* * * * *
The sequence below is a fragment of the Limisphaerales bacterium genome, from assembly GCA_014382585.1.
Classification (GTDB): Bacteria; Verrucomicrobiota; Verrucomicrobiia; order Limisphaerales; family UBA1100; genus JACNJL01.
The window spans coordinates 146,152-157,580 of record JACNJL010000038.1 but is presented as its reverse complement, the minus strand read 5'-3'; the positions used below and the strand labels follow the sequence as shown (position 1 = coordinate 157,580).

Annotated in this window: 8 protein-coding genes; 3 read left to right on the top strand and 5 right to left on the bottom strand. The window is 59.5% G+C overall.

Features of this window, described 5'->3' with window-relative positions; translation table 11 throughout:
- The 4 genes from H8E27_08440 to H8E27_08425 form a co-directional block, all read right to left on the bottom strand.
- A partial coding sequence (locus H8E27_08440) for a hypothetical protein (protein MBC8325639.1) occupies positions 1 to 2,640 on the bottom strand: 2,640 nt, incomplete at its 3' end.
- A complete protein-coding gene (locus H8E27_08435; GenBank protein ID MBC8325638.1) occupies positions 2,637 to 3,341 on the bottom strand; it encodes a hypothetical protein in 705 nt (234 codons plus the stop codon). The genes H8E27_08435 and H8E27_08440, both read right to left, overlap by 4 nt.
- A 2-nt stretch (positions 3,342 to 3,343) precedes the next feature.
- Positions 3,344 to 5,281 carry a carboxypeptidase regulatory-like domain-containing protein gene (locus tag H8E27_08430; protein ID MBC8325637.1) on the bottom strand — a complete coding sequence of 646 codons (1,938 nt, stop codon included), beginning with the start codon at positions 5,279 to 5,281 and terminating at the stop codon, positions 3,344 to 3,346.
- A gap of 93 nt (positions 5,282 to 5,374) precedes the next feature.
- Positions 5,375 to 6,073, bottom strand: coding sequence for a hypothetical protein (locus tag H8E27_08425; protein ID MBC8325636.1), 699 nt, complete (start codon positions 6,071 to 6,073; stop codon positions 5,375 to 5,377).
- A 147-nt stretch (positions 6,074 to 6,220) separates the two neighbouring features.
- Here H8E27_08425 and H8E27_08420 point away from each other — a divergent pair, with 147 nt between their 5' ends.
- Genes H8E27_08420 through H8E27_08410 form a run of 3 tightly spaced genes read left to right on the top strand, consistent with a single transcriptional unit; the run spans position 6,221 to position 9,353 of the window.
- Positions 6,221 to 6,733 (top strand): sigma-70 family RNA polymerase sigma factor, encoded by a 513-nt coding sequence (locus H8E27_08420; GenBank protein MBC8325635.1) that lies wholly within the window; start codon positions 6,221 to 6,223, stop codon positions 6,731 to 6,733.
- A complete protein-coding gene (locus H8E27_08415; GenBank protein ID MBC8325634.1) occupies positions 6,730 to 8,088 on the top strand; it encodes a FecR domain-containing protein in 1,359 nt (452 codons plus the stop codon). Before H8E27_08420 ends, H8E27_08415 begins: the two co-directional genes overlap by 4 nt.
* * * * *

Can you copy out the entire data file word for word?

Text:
The sequence below is a fragment of the Limisphaerales bacterium genome, from assembly GCA_014382585.1.
Classification (GTDB): Bacteria; Verrucomicrobiota; Verrucomicrobiia; order Limisphaerales; family UBA1100; genus JACNJL01.
The window spans coordinates 146,152-157,580 of record JACNJL010000038.1 but is presented as its reverse complement, the minus strand read 5'-3'; the positions used below and the strand labels follow the sequence as shown (position 1 = coordinate 157,580).

Annotated in this window: 8 protein-coding genes; 3 read left to right on the top strand and 5 right to left on the bottom strand. The window is 59.5% G+C overall.

Features of this window, described 5'->3' with window-relative positions; translation table 11 throughout:
- The 4 genes from H8E27_08440 to H8E27_08425 form a co-directional block, all read right to left on the bottom strand.
- A partial coding sequence (locus H8E27_08440) for a hypothetical protein (protein MBC8325639.1) occupies positions 1 to 2,640 on the bottom strand: 2,640 nt, incomplete at its 3' end.
- A complete protein-coding gene (locus H8E27_08435; GenBank protein ID MBC8325638.1) occupies positions 2,637 to 3,341 on the bottom strand; it encodes a hypothetical protein in 705 nt (234 codons plus the stop codon). The genes H8E27_08435 and H8E27_08440, both read right to left, overlap by 4 nt.
- A 2-nt stretch (positions 3,342 to 3,343) precedes the next feature.
- Positions 3,344 to 5,281 carry a carboxypeptidase regulatory-like domain-containing protein gene (locus tag H8E27_08430; protein ID MBC8325637.1) on the bottom strand — a complete coding sequence of 646 codons (1,938 nt, stop codon included), beginning with the start codon at positions 5,279 to 5,281 and terminating at the stop codon, positions 3,344 to 3,346.
- A gap of 93 nt (positions 5,282 to 5,374) precedes the next feature.
- Positions 5,375 to 6,073, bottom strand: coding sequence for a hypothetical protein (locus tag H8E27_08425; protein ID MBC8325636.1), 699 nt, complete (start codon positions 6,071 to 6,073; stop codon positions 5,375 to 5,377).
- A 147-nt stretch (positions 6,074 to 6,220) separates the two neighbouring features.
- Here H8E27_08425 and H8E27_08420 point away from each other — a divergent pair, with 147 nt between their 5' ends.
- Genes H8E27_08420 through H8E27_08410 form a run of 3 tightly spaced genes read left to right on the top strand, consistent with a single transcriptional unit; the run spans position 6,221 to position 9,353 of the window.
- Positions 6,221 to 6,733 (top strand): sigma-70 family RNA polymerase sigma factor, encoded by a 513-nt coding sequence (locus H8E27_08420; GenBank protein MBC8325635.1) that lies wholly within the window; start codon positions 6,221 to 6,223, stop codon positions 6,731 to 6,733.
- A complete protein-coding gene (locus H8E27_08415; GenBank protein ID MBC8325634.1) occupies positions 6,730 to 8,088 on the top strand; it encodes a FecR domain-containing protein in 1,359 nt (452 codons plus the stop codon). Before H8E27_08420 ends, H8E27_08415 begins: the two co-directional genes overlap by 4 nt.